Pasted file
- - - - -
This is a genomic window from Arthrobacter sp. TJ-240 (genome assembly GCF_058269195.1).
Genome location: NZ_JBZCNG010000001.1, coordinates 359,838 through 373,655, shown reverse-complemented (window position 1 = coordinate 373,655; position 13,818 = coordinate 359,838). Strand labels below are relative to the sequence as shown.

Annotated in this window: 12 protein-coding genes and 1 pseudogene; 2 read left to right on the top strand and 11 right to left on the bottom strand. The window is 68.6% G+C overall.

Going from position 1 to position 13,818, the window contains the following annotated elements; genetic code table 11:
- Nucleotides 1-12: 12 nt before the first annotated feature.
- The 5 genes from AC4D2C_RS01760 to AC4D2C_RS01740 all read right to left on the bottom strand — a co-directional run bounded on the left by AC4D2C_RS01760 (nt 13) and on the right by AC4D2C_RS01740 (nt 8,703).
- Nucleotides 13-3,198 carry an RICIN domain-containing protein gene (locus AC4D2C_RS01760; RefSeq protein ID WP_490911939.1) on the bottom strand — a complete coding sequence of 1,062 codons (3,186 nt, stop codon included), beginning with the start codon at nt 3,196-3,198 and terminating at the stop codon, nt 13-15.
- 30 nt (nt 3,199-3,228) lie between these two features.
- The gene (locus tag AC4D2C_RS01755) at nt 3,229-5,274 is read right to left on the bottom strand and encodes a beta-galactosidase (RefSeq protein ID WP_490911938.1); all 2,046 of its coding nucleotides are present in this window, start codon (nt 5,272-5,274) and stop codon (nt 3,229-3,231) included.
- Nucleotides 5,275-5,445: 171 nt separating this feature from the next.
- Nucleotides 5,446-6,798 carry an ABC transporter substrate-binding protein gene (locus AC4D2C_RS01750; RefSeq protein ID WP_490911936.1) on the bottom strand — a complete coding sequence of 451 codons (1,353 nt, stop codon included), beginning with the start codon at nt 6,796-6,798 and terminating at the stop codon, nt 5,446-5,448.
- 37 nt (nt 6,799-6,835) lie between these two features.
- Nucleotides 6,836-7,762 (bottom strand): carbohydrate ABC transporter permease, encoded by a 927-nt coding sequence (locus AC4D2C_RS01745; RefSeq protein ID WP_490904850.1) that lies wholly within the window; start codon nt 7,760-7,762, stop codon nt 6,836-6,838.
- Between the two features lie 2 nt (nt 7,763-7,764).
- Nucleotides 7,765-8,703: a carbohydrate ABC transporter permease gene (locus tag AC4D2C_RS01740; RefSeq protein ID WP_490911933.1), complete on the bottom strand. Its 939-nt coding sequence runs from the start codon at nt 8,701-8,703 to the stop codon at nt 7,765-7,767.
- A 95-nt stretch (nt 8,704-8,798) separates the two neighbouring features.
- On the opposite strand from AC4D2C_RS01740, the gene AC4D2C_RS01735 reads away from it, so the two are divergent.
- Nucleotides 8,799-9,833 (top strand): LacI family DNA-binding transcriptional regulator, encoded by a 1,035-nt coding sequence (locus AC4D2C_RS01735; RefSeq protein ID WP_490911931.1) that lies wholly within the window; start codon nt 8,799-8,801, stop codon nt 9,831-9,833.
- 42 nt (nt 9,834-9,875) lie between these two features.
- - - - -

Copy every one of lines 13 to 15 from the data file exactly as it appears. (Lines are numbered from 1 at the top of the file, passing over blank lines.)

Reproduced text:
- Nucleotides 6,836-7,762 (bottom strand): carbohydrate ABC transporter permease, encoded by a 927-nt coding sequence (locus AC4D2C_RS01745; RefSeq protein ID WP_490904850.1) that lies wholly within the window; start codon nt 7,760-7,762, stop codon nt 6,836-6,838.
- Between the two features lie 2 nt (nt 7,763-7,764).
- Nucleotides 7,765-8,703: a carbohydrate ABC transporter permease gene (locus tag AC4D2C_RS01740; RefSeq protein ID WP_490911933.1), complete on the bottom strand. Its 939-nt coding sequence runs from the start codon at nt 8,701-8,703 to the stop codon at nt 7,765-7,767.